Rios, who noted the county planned to start working “ASAP” to find new homes for the animals, said he expected the work to be completed within the next few weeks.
The new facility will be part of a new Historic Animal Husbandry Program at East Jersey Old Town Village, county officials said in a statement.
“East Jersey Old Town Village is a collection of historic structures from the 1700s and 1800s that through innovative exhibits, public programs and living history tells the story of Middlesex County,” the county said in a statement.
“The location at the village, out of the flood zone, has been identified for some of the animals,” the county added.
Two horses, three goats, six chickens and a cow will be moved to the facility, Elefante said.
The decision, the county said, was the result of an assessment conducted by Havertown, Pennsylvania, planning and consulting firm Zoo Advisors and Wall-based engineering consultant French & Parrello Associates. Both assessed park zoo operations and reviewed other county facilities, information which will also be folded into the county’s 2040 master plan.
Rios described the husbandry program as an “educational program.” Following concerns about animal care at Johnson Park zoo, he also noted that employees at the new facility — the same from the soon-to-close zoo — would receive additional training.
While some have expressed concerns about the potential for animals to be bred at the new location, Rios said breeding would not take place. Additionally, they will develop a plan for temporary relocation or other steps to keep the animals safe during inclement weather. He said fencing would also prevent people from feeding the animals, another concern of zoo critics.
“Another issue we have is the general care that the animals receive. In the past there have been situations where the animals were not given proper vet care in a timely fashion,” Elefante said.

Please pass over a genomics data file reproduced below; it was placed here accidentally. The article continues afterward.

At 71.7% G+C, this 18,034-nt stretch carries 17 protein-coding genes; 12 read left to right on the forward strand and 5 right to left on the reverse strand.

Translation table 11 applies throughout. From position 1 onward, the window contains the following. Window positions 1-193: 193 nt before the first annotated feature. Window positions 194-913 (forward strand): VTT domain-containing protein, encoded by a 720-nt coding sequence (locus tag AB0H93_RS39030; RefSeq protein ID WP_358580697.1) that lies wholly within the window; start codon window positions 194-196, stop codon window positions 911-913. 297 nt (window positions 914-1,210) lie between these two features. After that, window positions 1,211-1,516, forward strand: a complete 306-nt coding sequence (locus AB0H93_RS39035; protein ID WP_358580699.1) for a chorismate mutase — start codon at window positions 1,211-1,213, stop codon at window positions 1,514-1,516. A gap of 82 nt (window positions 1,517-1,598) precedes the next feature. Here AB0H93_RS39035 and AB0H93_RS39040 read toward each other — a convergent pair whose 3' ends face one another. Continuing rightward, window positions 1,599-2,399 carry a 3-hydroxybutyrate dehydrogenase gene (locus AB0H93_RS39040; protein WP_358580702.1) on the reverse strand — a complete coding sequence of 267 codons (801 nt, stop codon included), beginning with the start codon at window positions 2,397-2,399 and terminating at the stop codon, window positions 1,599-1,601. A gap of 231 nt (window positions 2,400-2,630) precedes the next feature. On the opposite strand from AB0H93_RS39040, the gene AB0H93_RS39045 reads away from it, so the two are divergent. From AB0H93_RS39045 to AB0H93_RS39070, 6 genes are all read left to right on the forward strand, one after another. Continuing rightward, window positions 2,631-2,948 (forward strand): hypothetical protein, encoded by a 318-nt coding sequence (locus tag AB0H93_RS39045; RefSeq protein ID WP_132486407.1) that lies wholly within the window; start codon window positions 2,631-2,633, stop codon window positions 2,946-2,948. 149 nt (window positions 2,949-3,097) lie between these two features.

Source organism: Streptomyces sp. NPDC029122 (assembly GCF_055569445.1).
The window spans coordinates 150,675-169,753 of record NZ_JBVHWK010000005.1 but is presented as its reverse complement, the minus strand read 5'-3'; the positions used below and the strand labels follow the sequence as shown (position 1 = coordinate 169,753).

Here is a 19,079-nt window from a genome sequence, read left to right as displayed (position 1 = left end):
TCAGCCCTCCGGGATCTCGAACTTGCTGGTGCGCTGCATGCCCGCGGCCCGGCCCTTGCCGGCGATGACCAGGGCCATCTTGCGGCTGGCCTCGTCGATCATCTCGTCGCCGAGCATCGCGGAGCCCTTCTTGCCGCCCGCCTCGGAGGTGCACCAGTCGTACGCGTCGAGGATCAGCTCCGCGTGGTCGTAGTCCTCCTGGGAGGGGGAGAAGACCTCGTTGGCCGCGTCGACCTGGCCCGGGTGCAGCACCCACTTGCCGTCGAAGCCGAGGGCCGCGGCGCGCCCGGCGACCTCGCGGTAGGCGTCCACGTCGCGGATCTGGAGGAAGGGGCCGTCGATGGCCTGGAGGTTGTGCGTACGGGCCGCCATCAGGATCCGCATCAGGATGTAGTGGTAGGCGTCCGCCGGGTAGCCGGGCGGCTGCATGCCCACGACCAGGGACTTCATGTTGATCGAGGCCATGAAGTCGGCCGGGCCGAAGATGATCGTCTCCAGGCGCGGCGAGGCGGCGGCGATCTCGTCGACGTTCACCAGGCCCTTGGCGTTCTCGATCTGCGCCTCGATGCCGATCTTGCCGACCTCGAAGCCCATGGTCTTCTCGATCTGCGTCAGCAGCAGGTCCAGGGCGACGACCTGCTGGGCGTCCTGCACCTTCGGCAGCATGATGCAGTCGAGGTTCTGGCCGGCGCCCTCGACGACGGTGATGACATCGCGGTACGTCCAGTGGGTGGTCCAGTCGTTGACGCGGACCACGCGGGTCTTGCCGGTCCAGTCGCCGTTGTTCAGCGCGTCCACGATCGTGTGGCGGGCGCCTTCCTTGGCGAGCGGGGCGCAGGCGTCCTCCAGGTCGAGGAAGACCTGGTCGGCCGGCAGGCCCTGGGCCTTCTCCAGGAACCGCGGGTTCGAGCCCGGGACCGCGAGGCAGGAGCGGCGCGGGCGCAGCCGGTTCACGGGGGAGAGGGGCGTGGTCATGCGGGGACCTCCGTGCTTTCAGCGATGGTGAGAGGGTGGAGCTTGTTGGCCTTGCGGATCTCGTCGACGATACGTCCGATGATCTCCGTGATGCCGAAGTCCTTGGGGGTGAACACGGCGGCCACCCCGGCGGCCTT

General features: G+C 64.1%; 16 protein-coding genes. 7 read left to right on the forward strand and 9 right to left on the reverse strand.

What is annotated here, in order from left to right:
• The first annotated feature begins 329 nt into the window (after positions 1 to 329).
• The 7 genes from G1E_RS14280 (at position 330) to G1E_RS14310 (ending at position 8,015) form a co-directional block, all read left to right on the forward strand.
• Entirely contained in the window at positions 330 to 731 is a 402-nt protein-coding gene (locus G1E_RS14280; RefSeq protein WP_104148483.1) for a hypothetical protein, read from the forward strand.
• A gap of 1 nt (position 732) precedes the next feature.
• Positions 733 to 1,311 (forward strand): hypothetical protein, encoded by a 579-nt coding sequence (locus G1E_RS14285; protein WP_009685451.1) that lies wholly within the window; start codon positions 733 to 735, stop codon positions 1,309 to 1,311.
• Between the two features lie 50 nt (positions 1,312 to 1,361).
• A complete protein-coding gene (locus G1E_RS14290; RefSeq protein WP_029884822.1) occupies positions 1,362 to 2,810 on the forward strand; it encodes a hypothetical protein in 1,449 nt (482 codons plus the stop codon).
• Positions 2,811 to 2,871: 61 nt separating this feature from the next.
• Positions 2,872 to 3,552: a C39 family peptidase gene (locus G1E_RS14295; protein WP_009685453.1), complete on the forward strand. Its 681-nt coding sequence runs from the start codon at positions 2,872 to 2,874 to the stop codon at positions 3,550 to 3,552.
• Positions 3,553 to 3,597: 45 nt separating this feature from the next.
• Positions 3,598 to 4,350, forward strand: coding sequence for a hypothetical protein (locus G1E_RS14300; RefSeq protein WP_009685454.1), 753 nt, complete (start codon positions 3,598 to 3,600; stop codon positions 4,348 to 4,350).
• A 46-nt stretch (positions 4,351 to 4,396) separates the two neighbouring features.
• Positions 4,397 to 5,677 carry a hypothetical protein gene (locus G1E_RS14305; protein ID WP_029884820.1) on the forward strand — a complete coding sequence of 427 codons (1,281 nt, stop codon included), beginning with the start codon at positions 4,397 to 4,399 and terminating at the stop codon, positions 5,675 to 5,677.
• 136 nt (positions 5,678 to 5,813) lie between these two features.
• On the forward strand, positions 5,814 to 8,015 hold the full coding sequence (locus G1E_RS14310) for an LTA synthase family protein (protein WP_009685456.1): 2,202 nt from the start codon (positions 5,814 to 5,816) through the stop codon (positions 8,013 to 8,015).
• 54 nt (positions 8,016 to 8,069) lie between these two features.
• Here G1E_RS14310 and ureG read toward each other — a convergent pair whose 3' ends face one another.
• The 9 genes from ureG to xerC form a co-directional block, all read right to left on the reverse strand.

Rick Lear, director of Middlesex County office of parks and recreation, said during a past commissioner’s meeting that the park zoo is in compliance, subject to federal inspections and employs veterinarians to care for the animals.
During an inspection on Jan. 27 of Johnson Park following resident complaints, an assistant biologist with the New Jersey Division of Fish and Wildlife said she was concerned with vegetables meant for the fallow deer that were found on the ground. An inspection of the doe enclosure at Thompson Park, another county park that houses animals, also found a hole in part of the fence.
An assistant biologist with the state Division of Fish and Wildlife lauded the conditions and animal care provided at both parks.
“All of the captive game and exotic and non-game animals at Johnson Park and Thompson Park appeared to be in good health. The enclosures allow the animals to perform their normal behavior pattern and prevent disease, liberation, or accidental injury to the animals and the public,” the state biologist wrote in a Feb. 2 letter to the county, obtained by NJ Advance Media via an Open Public Records Act request. “The animals are fed an adequate diet and are kept in clean enclosures.”
One resident asked commissioners Thursday what might Johnson Park zoo become once the animals were removed. Rios said it could serve multiple purposes but did not comment further.
Our journalism needs your support. Please subscribe today to NJ.com.
Steven Rodas may be reached at email@example.com. Follow him @stevenrodasnj.